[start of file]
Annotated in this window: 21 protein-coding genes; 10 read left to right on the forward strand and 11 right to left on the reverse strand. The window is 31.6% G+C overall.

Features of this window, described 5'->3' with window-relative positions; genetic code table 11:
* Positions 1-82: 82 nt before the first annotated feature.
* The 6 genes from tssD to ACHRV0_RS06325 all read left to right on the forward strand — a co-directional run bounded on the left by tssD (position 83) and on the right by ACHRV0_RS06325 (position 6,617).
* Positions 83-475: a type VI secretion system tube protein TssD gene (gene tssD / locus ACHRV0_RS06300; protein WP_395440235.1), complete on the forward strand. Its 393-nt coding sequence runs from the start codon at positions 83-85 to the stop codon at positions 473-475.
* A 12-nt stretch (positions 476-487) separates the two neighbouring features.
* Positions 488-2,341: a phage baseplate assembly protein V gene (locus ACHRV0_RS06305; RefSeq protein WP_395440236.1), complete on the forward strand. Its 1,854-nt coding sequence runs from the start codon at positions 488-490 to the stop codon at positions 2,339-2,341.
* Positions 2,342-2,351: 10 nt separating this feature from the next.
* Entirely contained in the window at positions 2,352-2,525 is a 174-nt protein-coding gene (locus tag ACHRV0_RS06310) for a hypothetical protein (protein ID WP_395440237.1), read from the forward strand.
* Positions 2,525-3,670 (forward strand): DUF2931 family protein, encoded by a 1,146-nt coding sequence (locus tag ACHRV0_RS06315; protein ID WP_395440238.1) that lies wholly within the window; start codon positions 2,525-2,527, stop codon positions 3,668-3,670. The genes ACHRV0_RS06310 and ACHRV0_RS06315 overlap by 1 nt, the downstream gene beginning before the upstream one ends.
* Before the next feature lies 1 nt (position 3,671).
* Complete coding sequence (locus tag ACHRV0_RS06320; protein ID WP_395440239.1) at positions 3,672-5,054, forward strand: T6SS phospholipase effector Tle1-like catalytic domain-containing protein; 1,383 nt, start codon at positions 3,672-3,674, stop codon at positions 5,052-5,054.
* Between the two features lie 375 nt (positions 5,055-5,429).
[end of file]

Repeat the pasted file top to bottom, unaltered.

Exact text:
Annotated in this window: 21 protein-coding genes; 10 read left to right on the forward strand and 11 right to left on the reverse strand. The window is 31.6% G+C overall.

Features of this window, described 5'->3' with window-relative positions; genetic code table 11:
* Positions 1-82: 82 nt before the first annotated feature.
* The 6 genes from tssD to ACHRV0_RS06325 all read left to right on the forward strand — a co-directional run bounded on the left by tssD (position 83) and on the right by ACHRV0_RS06325 (position 6,617).
* Positions 83-475: a type VI secretion system tube protein TssD gene (gene tssD / locus ACHRV0_RS06300; protein WP_395440235.1), complete on the forward strand. Its 393-nt coding sequence runs from the start codon at positions 83-85 to the stop codon at positions 473-475.
* A 12-nt stretch (positions 476-487) separates the two neighbouring features.
* Positions 488-2,341: a phage baseplate assembly protein V gene (locus ACHRV0_RS06305; RefSeq protein WP_395440236.1), complete on the forward strand. Its 1,854-nt coding sequence runs from the start codon at positions 488-490 to the stop codon at positions 2,339-2,341.
* Positions 2,342-2,351: 10 nt separating this feature from the next.
* Entirely contained in the window at positions 2,352-2,525 is a 174-nt protein-coding gene (locus tag ACHRV0_RS06310) for a hypothetical protein (protein ID WP_395440237.1), read from the forward strand.
* Positions 2,525-3,670 (forward strand): DUF2931 family protein, encoded by a 1,146-nt coding sequence (locus tag ACHRV0_RS06315; protein ID WP_395440238.1) that lies wholly within the window; start codon positions 2,525-2,527, stop codon positions 3,668-3,670. The genes ACHRV0_RS06310 and ACHRV0_RS06315 overlap by 1 nt, the downstream gene beginning before the upstream one ends.
* Before the next feature lies 1 nt (position 3,671).
* Complete coding sequence (locus tag ACHRV0_RS06320; protein ID WP_395440239.1) at positions 3,672-5,054, forward strand: T6SS phospholipase effector Tle1-like catalytic domain-containing protein; 1,383 nt, start codon at positions 3,672-3,674, stop codon at positions 5,052-5,054.
* Between the two features lie 375 nt (positions 5,055-5,429).